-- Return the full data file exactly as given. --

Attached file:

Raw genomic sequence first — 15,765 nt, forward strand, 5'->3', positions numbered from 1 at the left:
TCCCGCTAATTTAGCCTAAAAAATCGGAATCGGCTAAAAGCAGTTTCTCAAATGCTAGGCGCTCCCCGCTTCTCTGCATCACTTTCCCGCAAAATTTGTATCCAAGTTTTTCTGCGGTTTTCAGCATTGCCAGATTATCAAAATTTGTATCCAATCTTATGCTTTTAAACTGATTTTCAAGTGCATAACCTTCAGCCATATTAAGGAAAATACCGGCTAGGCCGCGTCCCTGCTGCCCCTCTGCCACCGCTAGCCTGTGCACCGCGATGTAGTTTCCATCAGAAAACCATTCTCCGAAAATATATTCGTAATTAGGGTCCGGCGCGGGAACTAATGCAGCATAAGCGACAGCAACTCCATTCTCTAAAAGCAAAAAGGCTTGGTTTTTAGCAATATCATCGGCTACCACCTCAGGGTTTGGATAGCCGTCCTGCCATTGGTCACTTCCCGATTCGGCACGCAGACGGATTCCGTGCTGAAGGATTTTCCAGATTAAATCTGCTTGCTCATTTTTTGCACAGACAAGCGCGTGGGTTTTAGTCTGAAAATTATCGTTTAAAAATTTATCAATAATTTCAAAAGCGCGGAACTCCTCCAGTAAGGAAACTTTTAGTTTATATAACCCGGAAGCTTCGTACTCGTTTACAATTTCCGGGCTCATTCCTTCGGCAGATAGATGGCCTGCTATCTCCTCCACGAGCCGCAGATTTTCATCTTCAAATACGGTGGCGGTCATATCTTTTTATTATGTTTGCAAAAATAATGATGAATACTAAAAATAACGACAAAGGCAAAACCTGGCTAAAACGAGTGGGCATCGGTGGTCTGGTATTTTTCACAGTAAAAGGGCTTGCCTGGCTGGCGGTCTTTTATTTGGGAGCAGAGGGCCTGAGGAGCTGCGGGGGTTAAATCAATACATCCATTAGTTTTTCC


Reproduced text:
Raw genomic sequence first — 15,765 nt, forward strand, 5'->3', positions numbered from 1 at the left:
TCCCGCTAATTTAGCCTAAAAAATCGGAATCGGCTAAAAGCAGTTTCTCAAATGCTAGGCGCTCCCCGCTTCTCTGCATCACTTTCCCGCAAAATTTGTATCCAAGTTTTTCTGCGGTTTTCAGCATTGCCAGATTATCAAAATTTGTATCCAATCTTATGCTTTTAAACTGATTTTCAAGTGCATAACCTTCAGCCATATTAAGGAAAATACCGGCTAGGCCGCGTCCCTGCTGCCCCTCTGCCACCGCTAGCCTGTGCACCGCGATGTAGTTTCCATCAGAAAACCATTCTCCGAAAATATATTCGTAATTAGGGTCCGGCGCGGGAACTAATGCAGCATAAGCGACAGCAACTCCATTCTCTAAAAGCAAAAAGGCTTGGTTTTTAGCAATATCATCGGCTACCACCTCAGGGTTTGGATAGCCGTCCTGCCATTGGTCACTTCCCGATTCGGCACGCAGACGGATTCCGTGCTGAAGGATTTTCCAGATTAAATCTGCTTGCTCATTTTTTGCACAGACAAGCGCGTGGGTTTTAGTCTGAAAATTATCGTTTAAAAATTTATCAATAATTTCAAAAGCGCGGAACTCCTCCAGTAAGGAAACTTTTAGTTTATATAACCCGGAAGCTTCGTACTCGTTTACAATTTCCGGGCTCATTCCTTCGGCAGATAGATGGCCTGCTATCTCCTCCACGAGCCGCAGATTTTCATCTTCAAATACGGTGGCGGTCATATCTTTTTATTATGTTTGCAAAAATAATGATGAATACTAAAAATAACGACAAAGGCAAAACCTGGCTAAAACGAGTGGGCATCGGTGGTCTGGTATTTTTCACAGTAAAAGGGCTTGCCTGGCTGGCGGTCTTTTATTTGGGAGCAGAGGGCCTGAGGAGCTGCGGGGGTTAAATCAATACATCCATTAGTTTTTCC